What we think and what we know are two different things. Thinking is what is happening in our minds – the mind chatter we listen to. Our consciousness, on the other hand, holds all that we are aware of including that which we cannot put into words (yet). Making the distinction between thinking and knowing is important when designing and delivering training experiences.
Learners know much more than they can quickly put into words. This is especially true when first exploring new content.
In his book, The Power of Now, Eckhart Tolle shares, “All true artists whether they know it or not, create from a place of no-mind, from inner stillness. The mind then gives form to the creative impulse or insight.” To ensure learning transfer, learners must be equipped with the ability to adapt the content – to get creative. Tapping into the full potential of our creativity requires that we make time for reflection.
The problem with many learning experiences is that they are emphasize thinking over knowing. The 4MAT model intentionally balances this focus. Here are two (of the many) ways that the 4MAT model equips learners for success:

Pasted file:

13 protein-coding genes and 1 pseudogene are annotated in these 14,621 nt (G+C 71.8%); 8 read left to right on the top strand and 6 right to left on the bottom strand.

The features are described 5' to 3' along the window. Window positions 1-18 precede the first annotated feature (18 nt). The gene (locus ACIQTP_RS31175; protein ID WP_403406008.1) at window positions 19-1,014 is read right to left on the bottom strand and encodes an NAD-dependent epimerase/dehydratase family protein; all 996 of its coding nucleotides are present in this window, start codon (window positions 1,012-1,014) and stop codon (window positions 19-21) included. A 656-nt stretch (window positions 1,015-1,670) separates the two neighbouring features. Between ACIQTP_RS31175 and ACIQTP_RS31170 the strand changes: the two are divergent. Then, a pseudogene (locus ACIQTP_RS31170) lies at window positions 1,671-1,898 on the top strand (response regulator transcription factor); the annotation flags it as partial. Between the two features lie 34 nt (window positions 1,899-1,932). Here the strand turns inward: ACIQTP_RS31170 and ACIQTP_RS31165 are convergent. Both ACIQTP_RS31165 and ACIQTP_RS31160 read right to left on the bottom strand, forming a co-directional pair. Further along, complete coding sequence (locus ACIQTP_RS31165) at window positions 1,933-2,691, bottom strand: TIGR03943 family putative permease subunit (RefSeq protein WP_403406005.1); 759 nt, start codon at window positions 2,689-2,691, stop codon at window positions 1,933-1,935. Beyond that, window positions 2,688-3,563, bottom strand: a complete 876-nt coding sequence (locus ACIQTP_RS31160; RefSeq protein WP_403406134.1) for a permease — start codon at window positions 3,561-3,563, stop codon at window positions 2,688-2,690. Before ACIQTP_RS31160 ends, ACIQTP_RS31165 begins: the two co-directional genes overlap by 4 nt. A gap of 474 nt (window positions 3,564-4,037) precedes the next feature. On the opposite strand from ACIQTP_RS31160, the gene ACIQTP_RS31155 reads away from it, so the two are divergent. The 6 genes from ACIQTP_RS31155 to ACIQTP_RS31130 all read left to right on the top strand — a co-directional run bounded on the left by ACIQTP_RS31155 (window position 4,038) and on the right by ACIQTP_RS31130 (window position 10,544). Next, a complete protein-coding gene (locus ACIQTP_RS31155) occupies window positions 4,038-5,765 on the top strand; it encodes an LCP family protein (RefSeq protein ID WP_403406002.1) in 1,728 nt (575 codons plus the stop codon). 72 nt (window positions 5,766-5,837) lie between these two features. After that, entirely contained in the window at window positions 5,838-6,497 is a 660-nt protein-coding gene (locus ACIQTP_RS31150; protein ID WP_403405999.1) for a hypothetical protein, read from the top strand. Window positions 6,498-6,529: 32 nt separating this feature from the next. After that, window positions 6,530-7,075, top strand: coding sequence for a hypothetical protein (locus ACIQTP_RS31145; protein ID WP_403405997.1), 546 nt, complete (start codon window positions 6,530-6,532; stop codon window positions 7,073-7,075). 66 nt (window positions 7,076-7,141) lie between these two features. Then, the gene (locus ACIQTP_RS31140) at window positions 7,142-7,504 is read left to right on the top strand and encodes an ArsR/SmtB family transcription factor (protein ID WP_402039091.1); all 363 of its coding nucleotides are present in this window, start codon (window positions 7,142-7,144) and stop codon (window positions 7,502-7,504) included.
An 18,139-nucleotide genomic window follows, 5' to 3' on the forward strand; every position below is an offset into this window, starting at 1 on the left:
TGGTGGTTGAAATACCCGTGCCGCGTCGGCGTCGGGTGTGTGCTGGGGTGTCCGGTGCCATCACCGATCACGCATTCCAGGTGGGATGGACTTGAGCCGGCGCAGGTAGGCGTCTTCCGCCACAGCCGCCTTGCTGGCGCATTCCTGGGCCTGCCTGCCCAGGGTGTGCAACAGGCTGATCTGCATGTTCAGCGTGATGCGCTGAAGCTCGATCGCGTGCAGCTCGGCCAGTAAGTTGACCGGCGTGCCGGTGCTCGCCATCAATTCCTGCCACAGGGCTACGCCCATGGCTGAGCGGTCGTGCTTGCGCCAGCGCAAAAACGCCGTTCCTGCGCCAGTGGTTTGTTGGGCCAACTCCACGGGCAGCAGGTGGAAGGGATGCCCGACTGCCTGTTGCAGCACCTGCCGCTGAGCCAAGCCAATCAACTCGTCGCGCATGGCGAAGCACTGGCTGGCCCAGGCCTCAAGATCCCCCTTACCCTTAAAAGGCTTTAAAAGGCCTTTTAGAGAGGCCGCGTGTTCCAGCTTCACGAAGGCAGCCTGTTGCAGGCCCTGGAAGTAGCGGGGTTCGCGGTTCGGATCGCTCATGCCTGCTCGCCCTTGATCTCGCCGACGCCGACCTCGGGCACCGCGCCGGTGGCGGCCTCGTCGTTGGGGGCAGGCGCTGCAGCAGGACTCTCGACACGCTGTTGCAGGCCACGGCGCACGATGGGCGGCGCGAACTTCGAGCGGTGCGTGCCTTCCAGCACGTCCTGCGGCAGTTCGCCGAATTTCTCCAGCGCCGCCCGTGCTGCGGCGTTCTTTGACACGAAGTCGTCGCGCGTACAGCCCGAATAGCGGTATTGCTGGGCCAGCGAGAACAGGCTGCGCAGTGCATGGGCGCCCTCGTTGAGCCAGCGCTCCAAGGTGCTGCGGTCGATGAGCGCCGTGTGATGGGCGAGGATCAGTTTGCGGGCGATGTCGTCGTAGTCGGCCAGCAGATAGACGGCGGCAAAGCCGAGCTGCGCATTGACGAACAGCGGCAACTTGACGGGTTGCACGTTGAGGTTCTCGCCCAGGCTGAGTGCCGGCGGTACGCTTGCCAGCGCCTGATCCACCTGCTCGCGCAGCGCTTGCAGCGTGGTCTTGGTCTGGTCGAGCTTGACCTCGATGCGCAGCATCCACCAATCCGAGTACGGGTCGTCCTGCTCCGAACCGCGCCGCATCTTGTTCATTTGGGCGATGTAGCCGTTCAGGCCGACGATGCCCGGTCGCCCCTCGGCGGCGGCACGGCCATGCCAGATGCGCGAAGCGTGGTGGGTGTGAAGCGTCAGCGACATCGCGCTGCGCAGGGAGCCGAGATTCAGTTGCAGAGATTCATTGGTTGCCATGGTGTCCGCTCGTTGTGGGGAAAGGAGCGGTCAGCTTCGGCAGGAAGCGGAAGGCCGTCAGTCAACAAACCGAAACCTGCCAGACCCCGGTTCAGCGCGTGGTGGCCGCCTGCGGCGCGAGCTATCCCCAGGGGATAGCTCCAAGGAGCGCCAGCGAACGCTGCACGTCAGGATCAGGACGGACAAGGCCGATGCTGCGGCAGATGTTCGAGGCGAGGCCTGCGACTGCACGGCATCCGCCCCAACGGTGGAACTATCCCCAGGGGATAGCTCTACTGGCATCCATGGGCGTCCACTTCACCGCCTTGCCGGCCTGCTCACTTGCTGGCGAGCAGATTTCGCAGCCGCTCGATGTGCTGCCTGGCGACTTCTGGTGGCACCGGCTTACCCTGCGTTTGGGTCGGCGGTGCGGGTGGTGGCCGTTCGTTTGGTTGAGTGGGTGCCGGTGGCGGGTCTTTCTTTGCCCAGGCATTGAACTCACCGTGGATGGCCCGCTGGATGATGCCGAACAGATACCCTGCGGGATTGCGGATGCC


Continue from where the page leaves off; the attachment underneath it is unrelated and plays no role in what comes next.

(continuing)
- Encouraging Learner Reflection: The 4MAT instructional design model intentionally builds in reflection points for the learner to explore and synthesize what they already know with the new information being given to them.
- Mental Imagery: The 4MAT model integrates right-brain instructional strategies which enable learners to express what they know (consciousness) but may not be able to fully express in words (thinking).
In the rush to shorten a training design, we have to be careful to honor and maintain the balance between thinking and consciousness.